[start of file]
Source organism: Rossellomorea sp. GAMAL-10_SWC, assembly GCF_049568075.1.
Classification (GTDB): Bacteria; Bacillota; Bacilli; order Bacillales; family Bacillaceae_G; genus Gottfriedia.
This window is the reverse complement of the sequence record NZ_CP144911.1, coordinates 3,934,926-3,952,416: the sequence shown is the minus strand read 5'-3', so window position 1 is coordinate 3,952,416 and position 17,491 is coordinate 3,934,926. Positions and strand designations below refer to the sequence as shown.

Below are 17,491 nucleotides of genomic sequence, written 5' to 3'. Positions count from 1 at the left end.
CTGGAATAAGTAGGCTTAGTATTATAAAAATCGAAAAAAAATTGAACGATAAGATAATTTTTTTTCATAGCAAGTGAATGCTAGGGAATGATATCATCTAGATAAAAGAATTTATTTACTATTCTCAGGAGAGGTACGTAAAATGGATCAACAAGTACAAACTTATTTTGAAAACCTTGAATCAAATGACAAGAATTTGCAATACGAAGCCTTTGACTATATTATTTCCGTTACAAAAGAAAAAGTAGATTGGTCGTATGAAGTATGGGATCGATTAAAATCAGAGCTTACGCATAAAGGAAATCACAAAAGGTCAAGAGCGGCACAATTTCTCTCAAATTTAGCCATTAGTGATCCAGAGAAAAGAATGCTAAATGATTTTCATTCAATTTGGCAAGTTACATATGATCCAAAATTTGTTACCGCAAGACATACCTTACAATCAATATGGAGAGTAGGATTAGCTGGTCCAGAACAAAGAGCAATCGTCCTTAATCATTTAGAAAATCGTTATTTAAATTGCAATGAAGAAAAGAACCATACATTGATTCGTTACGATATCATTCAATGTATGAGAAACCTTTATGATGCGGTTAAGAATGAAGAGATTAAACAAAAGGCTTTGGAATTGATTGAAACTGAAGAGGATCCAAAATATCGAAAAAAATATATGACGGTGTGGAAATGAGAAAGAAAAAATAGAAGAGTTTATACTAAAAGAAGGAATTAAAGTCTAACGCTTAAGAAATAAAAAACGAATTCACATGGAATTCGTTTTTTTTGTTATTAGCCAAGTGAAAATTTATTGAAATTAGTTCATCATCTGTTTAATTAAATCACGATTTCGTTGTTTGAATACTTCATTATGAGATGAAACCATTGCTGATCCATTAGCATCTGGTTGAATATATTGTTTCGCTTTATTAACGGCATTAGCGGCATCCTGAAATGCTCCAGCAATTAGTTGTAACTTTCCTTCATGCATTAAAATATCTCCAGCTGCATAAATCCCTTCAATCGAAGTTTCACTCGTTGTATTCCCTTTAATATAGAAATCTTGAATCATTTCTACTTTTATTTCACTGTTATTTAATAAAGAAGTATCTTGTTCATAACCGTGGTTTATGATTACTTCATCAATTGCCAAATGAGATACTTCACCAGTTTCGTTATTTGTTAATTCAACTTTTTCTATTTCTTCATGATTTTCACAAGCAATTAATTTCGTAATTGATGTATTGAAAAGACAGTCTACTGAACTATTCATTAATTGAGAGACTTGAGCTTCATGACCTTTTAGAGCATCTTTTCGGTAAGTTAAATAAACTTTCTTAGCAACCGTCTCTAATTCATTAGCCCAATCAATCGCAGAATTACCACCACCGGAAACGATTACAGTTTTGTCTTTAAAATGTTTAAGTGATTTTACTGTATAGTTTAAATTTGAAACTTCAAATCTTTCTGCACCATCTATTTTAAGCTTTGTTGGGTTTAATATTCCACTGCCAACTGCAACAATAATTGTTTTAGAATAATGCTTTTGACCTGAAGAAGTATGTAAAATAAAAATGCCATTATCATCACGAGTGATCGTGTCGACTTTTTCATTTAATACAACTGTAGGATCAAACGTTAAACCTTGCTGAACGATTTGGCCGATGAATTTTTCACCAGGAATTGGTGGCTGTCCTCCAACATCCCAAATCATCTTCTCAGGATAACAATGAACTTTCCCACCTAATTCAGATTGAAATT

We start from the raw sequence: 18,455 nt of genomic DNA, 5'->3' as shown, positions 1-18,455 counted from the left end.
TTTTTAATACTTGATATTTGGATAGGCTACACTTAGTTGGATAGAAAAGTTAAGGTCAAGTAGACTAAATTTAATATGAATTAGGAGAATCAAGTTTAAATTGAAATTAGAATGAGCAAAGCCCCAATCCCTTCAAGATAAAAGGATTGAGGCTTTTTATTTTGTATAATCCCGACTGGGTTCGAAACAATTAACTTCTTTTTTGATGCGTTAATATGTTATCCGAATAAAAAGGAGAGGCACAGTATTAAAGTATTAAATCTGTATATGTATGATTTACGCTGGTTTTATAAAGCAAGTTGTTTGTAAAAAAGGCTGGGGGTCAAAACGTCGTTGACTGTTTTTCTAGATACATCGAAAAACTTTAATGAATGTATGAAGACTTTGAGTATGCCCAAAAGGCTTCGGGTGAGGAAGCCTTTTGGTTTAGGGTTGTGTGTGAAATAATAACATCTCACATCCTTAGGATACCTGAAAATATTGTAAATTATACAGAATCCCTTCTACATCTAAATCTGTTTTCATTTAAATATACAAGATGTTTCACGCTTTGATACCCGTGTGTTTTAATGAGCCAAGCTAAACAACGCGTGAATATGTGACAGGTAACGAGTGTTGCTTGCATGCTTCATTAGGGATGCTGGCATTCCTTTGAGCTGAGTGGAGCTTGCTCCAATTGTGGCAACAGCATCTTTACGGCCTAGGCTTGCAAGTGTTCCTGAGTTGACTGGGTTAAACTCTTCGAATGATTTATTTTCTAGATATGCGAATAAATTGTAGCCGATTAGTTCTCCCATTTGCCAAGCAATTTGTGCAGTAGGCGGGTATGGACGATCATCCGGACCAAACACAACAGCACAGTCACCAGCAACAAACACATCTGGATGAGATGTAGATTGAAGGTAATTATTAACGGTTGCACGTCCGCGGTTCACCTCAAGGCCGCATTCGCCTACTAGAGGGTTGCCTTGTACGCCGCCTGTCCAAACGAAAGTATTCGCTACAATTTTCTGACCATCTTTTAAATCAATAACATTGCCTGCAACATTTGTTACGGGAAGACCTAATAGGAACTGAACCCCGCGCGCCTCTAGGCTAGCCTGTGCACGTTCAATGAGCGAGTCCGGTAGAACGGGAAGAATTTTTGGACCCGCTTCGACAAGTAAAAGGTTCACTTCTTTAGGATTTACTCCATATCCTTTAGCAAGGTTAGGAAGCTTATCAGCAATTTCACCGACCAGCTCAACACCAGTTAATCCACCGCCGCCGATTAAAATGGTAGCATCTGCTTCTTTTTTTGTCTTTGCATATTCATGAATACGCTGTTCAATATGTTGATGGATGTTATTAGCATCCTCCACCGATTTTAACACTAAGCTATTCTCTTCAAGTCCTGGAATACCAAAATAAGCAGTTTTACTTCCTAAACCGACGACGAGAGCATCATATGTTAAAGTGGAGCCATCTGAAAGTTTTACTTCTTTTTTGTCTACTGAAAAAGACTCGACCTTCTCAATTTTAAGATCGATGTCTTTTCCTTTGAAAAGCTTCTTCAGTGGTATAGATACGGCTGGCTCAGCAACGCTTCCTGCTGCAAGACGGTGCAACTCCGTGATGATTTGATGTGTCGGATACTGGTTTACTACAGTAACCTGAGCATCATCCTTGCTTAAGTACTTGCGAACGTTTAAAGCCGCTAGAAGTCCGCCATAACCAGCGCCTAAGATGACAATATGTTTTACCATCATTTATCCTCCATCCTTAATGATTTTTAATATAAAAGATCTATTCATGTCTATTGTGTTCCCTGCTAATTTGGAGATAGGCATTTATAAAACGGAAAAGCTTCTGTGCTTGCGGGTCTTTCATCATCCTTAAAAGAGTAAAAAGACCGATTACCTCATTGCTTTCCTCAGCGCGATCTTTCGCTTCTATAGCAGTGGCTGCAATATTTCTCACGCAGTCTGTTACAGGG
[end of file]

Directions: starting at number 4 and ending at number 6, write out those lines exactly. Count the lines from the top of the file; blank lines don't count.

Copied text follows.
Below are 17,491 nucleotides of genomic sequence, written 5' to 3'. Positions count from 1 at the left end.
CTGGAATAAGTAGGCTTAGTATTATAAAAATCGAAAAAAAATTGAACGATAAGATAATTTTTTTTCATAGCAAGTGAATGCTAGGGAATGATATCATCTAGATAAAAGAATTTATTTACTATTCTCAGGAGAGGTACGTAAAATGGATCAACAAGTACAAACTTATTTTGAAAACCTTGAATCAAATGACAAGAATTTGCAATACGAAGCCTTTGACTATATTATTTCCGTTACAAAAGAAAAAGTAGATTGGTCGTATGAAGTATGGGATCGATTAAAATCAGAGCTTACGCATAAAGGAAATCACAAAAGGTCAAGAGCGGCACAATTTCTCTCAAATTTAGCCATTAGTGATCCAGAGAAAAGAATGCTAAATGATTTTCATTCAATTTGGCAAGTTACATATGATCCAAAATTTGTTACCGCAAGACATACCTTACAATCAATATGGAGAGTAGGATTAGCTGGTCCAGAACAAAGAGCAATCGTCCTTAATCATTTAGAAAATCGTTATTTAAATTGCAATGAAGAAAAGAACCATACATTGATTCGTTACGATATCATTCAATGTATGAGAAACCTTTATGATGCGGTTAAGAATGAAGAGATTAAACAAAAGGCTTTGGAATTGATTGAAACTGAAGAGGATCCAAAATATCGAAAAAAATATATGACGGTGTGGAAATGAGAAAGAAAAAATAGAAGAGTTTATACTAAAAGAAGGAATTAAAGTCTAACGCTTAAGAAATAAAAAACGAATTCACATGGAATTCGTTTTTTTTGTTATTAGCCAAGTGAAAATTTATTGAAATTAGTTCATCATCTGTTTAATTAAATCACGATTTCGTTGTTTGAATACTTCATTATGAGATGAAACCATTGCTGATCCATTAGCATCTGGTTGAATATATTGTTTCGCTTTATTAACGGCATTAGCGGCATCCTGAAATGCTCCAGCAATTAGTTGTAACTTTCCTTCATGCATTAAAATATCTCCAGCTGCATAAATCCCTTCAATCGAAGTTTCACTCGTTGTATTCCCTTTAATATAGAAATCTTGAATCATTTCTACTTTTATTTCACTGTTATTTAATAAAGAAGTATCTTGTTCATAACCGTGGTTTATGATTACTTCATCAATTGCCAAATGAGATACTTCACCAGTTTCGTTATTTGTTAATTCAACTTTTTCTATTTCTTCATGATTTTCACAAGCAATTAATTTCGTAATTGATGTATTGAAAAGACAGTCTACTGAACTATTCATTAATTGAGAGACTTGAGCTTCATGACCTTTTAGAGCATCTTTTCGGTAAGTTAAATAAACTTTCTTAGCAACCGTCTCTAATTCATTAGCCCAATCAATCGCAGAATTACCACCACCGGAAACGATTACAGTTTTGTCTTTAAAATGTTTAAGTGATTTTACTGTATAGTTTAAATTTGAAACTTCAAATCTTTCTGCACCATCTATTTTAAGCTTTGTTGGGTTTAATATTCCACTGCCAACTGCAACAATAATTGTTTTAGAATAATGCTTTTGACCTGAAGAAGTATGTAAAATAAAAATGCCATTATCATCACGAGTGATCGTGTCGACTTTTTCATTTAATACAACTGTAGGATCAAACGTTAAACCTTGCTGAACGATTTGGCCGATGAATTTTTCACCAGGAATTGGTGGCTGTCCTCCAACATCCCAAATCATCTTCTCAGGATAACAATGAACTTTCCCACCTAATTCAGATTGAAATT

We start from the raw sequence: 18,455 nt of genomic DNA, 5'->3' as shown, positions 1-18,455 counted from the left end.